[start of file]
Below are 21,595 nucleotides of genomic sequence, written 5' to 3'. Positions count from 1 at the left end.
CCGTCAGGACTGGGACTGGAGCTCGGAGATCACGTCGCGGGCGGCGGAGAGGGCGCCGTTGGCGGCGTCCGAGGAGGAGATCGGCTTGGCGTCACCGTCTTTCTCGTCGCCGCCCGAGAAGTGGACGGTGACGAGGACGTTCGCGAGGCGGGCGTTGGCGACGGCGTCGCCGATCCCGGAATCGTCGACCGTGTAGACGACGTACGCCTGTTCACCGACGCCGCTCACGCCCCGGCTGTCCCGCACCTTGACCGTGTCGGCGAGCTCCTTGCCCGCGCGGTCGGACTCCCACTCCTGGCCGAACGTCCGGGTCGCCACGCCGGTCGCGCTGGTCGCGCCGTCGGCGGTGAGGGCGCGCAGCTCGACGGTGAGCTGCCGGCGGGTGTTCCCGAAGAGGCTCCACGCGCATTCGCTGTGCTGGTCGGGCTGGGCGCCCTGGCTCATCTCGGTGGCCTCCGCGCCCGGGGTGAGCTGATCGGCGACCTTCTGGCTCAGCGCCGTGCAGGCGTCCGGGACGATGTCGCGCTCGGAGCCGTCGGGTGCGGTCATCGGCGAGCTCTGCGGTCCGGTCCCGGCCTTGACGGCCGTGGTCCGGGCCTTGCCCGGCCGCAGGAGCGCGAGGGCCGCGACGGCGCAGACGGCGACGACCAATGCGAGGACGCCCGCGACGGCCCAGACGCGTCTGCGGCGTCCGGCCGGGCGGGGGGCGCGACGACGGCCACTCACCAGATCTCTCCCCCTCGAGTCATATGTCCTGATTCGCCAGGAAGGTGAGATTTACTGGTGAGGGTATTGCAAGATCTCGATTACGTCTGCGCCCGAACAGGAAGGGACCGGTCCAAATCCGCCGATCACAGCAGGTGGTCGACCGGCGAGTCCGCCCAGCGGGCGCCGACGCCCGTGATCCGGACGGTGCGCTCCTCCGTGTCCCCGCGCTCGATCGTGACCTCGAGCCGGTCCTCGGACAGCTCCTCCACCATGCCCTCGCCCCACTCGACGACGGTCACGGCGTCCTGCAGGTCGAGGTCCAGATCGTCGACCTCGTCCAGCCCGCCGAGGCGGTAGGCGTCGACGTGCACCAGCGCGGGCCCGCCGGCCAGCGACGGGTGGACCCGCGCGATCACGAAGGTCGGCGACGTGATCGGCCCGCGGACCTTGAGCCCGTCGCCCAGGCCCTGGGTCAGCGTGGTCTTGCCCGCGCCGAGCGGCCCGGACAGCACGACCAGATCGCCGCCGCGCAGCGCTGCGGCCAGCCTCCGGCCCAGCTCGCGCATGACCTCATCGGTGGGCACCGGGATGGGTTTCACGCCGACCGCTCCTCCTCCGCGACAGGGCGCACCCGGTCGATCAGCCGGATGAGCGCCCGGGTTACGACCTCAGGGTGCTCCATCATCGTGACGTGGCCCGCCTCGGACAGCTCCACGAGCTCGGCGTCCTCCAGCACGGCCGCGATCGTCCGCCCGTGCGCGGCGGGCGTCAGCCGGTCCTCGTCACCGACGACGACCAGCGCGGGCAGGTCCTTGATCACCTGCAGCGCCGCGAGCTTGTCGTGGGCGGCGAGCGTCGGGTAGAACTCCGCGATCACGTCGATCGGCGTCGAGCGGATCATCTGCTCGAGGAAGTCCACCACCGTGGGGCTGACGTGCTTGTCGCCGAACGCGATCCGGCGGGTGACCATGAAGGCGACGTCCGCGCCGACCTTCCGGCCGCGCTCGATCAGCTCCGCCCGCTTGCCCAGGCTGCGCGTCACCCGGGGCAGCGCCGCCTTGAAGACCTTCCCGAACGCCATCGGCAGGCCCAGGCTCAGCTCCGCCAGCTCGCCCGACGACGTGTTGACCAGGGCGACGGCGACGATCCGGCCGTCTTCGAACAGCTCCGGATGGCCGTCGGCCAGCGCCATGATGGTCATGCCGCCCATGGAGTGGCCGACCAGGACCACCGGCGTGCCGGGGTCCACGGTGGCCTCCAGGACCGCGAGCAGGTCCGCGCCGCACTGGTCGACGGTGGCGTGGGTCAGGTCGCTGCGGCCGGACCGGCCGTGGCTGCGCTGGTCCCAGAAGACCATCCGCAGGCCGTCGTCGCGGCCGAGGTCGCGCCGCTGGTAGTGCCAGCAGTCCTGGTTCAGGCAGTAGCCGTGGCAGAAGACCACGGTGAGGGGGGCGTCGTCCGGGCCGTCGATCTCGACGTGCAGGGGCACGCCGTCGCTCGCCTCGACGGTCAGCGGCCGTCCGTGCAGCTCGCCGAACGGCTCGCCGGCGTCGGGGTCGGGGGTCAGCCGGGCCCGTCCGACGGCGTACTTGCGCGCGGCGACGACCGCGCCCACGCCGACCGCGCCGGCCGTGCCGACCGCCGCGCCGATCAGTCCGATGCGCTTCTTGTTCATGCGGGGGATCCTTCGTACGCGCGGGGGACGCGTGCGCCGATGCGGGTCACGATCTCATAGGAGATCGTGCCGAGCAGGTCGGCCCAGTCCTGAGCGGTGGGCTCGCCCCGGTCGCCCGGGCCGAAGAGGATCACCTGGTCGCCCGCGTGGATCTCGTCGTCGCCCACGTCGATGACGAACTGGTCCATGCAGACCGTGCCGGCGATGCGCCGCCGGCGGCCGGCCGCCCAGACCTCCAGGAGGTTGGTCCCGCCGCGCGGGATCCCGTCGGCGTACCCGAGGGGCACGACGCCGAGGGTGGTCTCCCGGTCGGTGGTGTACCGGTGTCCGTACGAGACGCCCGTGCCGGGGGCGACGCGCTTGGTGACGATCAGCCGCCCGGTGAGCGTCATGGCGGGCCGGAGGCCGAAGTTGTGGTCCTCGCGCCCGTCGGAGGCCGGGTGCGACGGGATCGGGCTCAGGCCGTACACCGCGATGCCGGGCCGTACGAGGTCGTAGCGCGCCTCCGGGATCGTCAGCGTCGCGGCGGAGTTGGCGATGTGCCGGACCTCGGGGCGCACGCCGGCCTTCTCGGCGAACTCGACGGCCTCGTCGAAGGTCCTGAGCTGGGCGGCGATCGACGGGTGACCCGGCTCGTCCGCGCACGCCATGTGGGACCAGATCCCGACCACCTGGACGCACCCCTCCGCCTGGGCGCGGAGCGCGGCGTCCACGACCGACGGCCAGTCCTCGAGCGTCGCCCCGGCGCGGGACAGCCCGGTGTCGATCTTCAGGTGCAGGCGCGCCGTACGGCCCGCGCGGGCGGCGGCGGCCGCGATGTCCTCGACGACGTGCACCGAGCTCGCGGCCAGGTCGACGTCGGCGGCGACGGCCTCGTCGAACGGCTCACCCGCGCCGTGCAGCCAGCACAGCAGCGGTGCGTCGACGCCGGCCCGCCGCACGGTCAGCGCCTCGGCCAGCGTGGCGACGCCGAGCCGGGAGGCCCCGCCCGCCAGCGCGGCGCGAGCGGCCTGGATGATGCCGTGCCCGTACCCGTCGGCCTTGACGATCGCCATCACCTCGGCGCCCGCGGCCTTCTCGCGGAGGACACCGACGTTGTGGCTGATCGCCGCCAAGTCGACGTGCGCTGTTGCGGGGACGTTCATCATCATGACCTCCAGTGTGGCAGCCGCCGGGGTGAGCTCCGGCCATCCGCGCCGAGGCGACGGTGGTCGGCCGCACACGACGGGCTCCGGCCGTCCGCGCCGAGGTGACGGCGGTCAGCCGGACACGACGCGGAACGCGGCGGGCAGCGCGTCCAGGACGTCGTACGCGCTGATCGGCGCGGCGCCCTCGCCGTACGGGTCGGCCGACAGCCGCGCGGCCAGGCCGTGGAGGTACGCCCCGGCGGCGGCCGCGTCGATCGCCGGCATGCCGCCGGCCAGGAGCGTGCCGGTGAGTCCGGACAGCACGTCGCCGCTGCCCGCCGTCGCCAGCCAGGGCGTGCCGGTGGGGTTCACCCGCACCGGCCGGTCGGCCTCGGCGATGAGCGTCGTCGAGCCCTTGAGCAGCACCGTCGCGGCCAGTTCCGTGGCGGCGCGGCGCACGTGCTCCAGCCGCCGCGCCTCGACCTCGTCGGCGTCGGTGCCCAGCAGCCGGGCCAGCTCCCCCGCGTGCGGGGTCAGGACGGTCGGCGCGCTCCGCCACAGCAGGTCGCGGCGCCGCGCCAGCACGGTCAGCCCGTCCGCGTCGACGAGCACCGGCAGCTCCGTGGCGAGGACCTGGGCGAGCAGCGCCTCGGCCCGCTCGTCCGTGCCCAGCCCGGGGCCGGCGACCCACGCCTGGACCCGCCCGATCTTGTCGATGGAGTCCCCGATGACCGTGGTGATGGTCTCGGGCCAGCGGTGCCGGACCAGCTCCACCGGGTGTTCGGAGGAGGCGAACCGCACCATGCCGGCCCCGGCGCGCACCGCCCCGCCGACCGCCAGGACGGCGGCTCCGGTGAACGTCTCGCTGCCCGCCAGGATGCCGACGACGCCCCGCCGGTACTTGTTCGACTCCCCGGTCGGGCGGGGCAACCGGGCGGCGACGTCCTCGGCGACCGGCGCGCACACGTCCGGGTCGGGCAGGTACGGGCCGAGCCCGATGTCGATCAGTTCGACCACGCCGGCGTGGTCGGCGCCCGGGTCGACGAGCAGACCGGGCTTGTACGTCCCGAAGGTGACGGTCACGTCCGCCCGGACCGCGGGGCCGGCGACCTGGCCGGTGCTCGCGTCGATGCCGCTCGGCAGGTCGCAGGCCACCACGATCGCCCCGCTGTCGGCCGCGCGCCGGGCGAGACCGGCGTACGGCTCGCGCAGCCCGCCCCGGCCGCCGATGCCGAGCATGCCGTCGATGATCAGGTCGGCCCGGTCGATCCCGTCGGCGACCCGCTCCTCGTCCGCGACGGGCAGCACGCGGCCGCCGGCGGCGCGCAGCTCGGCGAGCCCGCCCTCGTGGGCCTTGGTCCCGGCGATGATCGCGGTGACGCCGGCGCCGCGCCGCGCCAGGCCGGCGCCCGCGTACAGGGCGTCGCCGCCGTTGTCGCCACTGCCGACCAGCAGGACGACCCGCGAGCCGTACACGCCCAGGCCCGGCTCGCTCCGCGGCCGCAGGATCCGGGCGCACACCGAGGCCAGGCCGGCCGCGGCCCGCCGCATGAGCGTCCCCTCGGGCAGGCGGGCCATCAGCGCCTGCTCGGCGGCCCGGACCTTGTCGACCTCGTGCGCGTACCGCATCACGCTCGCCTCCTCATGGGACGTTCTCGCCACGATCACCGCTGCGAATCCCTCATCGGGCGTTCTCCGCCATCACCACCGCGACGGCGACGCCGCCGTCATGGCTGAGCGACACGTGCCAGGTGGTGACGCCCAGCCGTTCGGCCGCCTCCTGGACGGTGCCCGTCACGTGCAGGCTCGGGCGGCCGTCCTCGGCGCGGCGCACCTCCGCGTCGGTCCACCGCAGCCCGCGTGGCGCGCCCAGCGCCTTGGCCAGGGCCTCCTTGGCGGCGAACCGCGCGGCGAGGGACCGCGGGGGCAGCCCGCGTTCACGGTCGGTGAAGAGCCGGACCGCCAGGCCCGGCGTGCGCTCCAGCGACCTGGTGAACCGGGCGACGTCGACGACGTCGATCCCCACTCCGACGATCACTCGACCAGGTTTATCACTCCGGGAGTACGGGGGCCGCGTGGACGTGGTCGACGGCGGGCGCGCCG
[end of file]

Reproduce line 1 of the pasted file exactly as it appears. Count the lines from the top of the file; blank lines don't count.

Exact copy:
Below are 21,595 nucleotides of genomic sequence, written 5' to 3'. Positions count from 1 at the left end.